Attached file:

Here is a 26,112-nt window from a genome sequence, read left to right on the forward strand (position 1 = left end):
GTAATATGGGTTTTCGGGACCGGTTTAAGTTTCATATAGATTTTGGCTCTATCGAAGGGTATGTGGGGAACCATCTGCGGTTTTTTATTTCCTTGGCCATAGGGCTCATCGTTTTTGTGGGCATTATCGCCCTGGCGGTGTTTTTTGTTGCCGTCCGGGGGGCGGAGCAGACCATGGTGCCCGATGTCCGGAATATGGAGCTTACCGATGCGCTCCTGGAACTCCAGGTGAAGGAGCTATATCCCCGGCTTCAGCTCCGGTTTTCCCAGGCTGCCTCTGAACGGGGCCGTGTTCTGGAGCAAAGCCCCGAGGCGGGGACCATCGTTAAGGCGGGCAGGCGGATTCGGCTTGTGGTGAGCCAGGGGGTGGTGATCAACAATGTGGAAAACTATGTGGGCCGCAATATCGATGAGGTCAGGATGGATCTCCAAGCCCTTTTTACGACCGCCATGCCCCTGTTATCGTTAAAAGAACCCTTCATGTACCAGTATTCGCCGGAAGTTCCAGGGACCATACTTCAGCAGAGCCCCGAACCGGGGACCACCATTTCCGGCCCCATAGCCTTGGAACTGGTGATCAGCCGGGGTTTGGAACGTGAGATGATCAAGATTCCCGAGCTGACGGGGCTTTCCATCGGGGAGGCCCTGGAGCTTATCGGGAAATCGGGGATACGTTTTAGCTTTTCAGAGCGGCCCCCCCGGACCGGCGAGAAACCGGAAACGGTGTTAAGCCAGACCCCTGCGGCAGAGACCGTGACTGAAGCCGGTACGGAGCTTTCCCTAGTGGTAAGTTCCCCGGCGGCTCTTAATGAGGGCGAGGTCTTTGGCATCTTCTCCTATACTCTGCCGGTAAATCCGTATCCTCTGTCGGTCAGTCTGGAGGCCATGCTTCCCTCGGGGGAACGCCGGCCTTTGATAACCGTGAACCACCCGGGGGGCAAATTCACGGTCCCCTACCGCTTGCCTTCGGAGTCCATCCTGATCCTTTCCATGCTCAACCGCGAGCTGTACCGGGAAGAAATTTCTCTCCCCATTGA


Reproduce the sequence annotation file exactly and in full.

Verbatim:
Here is a 26,112-nt window from a genome sequence, read left to right on the forward strand (position 1 = left end):
GTAATATGGGTTTTCGGGACCGGTTTAAGTTTCATATAGATTTTGGCTCTATCGAAGGGTATGTGGGGAACCATCTGCGGTTTTTTATTTCCTTGGCCATAGGGCTCATCGTTTTTGTGGGCATTATCGCCCTGGCGGTGTTTTTTGTTGCCGTCCGGGGGGCGGAGCAGACCATGGTGCCCGATGTCCGGAATATGGAGCTTACCGATGCGCTCCTGGAACTCCAGGTGAAGGAGCTATATCCCCGGCTTCAGCTCCGGTTTTCCCAGGCTGCCTCTGAACGGGGCCGTGTTCTGGAGCAAAGCCCCGAGGCGGGGACCATCGTTAAGGCGGGCAGGCGGATTCGGCTTGTGGTGAGCCAGGGGGTGGTGATCAACAATGTGGAAAACTATGTGGGCCGCAATATCGATGAGGTCAGGATGGATCTCCAAGCCCTTTTTACGACCGCCATGCCCCTGTTATCGTTAAAAGAACCCTTCATGTACCAGTATTCGCCGGAAGTTCCAGGGACCATACTTCAGCAGAGCCCCGAACCGGGGACCACCATTTCCGGCCCCATAGCCTTGGAACTGGTGATCAGCCGGGGTTTGGAACGTGAGATGATCAAGATTCCCGAGCTGACGGGGCTTTCCATCGGGGAGGCCCTGGAGCTTATCGGGAAATCGGGGATACGTTTTAGCTTTTCAGAGCGGCCCCCCCGGACCGGCGAGAAACCGGAAACGGTGTTAAGCCAGACCCCTGCGGCAGAGACCGTGACTGAAGCCGGTACGGAGCTTTCCCTAGTGGTAAGTTCCCCGGCGGCTCTTAATGAGGGCGAGGTCTTTGGCATCTTCTCCTATACTCTGCCGGTAAATCCGTATCCTCTGTCGGTCAGTCTGGAGGCCATGCTTCCCTCGGGGGAACGCCGGCCTTTGATAACCGTGAACCACCCGGGGGGCAAATTCACGGTCCCCTACCGCTTGCCTTCGGAGTCCATCCTGATCCTTTCCATGCTCAACCGCGAGCTGTACCGGGAAGAAATTTCTCTCCCCATTGA